Use this URL to cite or link to this record in EThOS: https://ethos.bl.uk/OrderDetails.do?uin=uk.bl.ethos.711758
Title: Bioprocessing of oncolytic group B adenovirus for scalable production
Author: Cooper, Lisa May
ISNI:       0000 0004 6060 6610
Awarding Body: University of Oxford
Current Institution: University of Oxford
Date of Award: 2014
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Abstract:
The central aim of this thesis was to develop strategies to improve the manufacture of the group B chimeric oncolytic adenovirus, ColoAd1, which rapidly kills and lyses host cells. In attempting to improve the cellular yield of ColoAd1, this thesis therefore sought to identify host infection-related factors that limited ColoAd1 production. In the widely-used manufacturing cell line, HEK293, ColoAd1 replication depleted intracellular ATP earlier than Ad11p and activated the intracellular energy sensor, AMPK. This might have reflected earlier ATP depletion, or possibly the absence of the E4orf4 protein from ColoAd1 compared to Ad11p. Despite this difference in AMPK activation, both viruses appeared able to maintain mTORC1 activity, which may be essential particularly for protein synthesis in the early stages of virus infection. For production purposes, preventing intracellular ATP depletion was seen as an attractive mechanism of maintaining ColoAd1 infected host cell viability and was hypothesised to lead to increased virus yield. A range of strategies were explored to enhance depleting ATP levels. Even though none of these were dramatically successful, they indicated that perhaps the anabolic building blocks required for viral replication were more important than cellular energy levels. Finally, a screening methodology based on siRNA knockdown was used to identify kinases that affected ColoAd1 replication. Many hits were identified, and several candidate kinases indicated a role for intracellular calcium signalling limiting virus particle production. Overall, data presented in this thesis supports the manufacture of ColoAd1 in HEK293 cells and suggest that enhancing glycolysis may increase ColoAd1 yield. It also provides mechanistic insights into the replication of ColoAd1 and Ad11p that may inform the improved design of group B oncolytic adenoviruses.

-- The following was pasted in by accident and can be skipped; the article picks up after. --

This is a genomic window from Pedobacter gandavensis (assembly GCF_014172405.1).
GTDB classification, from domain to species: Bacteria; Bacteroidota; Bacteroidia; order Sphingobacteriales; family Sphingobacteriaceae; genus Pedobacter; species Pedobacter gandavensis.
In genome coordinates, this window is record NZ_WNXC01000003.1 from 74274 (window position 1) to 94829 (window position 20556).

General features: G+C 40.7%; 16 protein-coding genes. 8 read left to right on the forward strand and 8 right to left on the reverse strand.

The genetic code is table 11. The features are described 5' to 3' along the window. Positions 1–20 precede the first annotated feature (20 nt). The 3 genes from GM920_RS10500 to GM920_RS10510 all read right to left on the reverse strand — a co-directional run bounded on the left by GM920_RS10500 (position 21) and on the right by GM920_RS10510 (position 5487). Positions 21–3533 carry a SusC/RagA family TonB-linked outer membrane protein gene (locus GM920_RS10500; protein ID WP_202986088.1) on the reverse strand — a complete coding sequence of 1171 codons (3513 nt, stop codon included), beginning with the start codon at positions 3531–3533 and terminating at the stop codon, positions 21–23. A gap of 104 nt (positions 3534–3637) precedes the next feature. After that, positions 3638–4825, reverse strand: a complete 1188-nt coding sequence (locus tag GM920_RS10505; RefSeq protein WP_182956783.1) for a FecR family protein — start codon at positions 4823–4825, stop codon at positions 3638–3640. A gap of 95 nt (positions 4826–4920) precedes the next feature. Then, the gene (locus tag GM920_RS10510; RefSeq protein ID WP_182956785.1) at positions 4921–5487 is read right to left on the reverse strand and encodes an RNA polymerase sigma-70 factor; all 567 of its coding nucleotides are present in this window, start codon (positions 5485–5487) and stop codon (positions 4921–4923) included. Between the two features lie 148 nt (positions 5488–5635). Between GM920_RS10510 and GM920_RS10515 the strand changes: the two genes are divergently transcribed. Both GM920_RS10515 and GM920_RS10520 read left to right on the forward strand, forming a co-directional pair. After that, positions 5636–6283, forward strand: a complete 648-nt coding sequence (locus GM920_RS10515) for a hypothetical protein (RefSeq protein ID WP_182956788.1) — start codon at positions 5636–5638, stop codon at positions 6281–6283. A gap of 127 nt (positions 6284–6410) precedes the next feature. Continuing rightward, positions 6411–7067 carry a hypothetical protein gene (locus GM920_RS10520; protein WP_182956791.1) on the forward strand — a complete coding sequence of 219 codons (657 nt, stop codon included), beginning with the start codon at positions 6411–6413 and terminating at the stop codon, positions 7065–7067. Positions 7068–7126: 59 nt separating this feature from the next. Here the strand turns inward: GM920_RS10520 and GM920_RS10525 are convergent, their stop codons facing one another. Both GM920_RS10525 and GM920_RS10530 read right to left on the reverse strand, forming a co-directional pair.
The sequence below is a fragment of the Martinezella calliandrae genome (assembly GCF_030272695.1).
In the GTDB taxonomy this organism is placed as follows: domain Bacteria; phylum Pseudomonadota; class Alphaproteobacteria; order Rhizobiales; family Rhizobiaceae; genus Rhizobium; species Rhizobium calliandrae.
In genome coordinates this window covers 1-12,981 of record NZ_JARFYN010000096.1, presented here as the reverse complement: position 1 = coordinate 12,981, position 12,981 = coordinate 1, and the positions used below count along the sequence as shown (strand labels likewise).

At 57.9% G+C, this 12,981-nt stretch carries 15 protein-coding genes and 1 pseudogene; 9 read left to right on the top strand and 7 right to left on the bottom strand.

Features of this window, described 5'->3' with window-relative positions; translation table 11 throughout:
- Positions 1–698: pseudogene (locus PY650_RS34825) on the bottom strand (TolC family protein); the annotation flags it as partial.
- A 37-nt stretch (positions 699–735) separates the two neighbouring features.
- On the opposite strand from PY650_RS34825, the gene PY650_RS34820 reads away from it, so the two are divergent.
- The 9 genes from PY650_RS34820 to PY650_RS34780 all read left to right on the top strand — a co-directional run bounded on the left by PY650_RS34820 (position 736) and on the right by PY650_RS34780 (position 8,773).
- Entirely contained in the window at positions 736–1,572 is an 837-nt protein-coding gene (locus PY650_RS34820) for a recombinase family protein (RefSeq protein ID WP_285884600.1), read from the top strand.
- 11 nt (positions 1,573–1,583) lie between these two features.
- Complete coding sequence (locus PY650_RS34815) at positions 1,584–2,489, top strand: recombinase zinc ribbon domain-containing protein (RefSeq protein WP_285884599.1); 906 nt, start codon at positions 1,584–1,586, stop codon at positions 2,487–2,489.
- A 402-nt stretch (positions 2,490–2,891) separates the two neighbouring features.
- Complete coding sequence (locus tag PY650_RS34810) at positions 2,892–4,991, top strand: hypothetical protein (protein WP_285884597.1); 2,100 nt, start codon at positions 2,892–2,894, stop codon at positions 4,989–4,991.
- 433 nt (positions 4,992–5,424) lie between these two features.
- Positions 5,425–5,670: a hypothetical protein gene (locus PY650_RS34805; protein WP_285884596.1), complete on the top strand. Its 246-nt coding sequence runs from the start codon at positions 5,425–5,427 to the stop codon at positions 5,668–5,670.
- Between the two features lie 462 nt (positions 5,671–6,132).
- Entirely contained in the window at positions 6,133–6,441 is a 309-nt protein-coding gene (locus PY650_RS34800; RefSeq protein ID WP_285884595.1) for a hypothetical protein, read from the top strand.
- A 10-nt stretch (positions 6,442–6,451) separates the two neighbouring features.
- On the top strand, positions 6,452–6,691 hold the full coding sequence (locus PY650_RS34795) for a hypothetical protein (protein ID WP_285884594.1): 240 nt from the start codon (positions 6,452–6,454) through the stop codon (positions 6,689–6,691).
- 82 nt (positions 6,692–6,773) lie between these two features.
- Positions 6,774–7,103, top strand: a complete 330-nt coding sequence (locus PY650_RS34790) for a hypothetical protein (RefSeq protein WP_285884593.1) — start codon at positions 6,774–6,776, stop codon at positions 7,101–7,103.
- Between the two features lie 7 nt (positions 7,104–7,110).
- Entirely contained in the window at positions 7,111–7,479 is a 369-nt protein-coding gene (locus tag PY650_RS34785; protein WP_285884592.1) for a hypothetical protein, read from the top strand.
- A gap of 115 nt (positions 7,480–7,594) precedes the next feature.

Supervisor: Seymour, Leonard ; Fisher, Kerry Sponsor: PsiOxus Therapeutics
Qualification Name: Thesis (Ph.D.) Qualification Level: Doctoral
EThOS ID: uk.bl.ethos.711758  DOI: Not available
Keywords: bioprocessing ; cancer ; adenovirus ; oncolytic ; replication ; virotherapy ; metabolism
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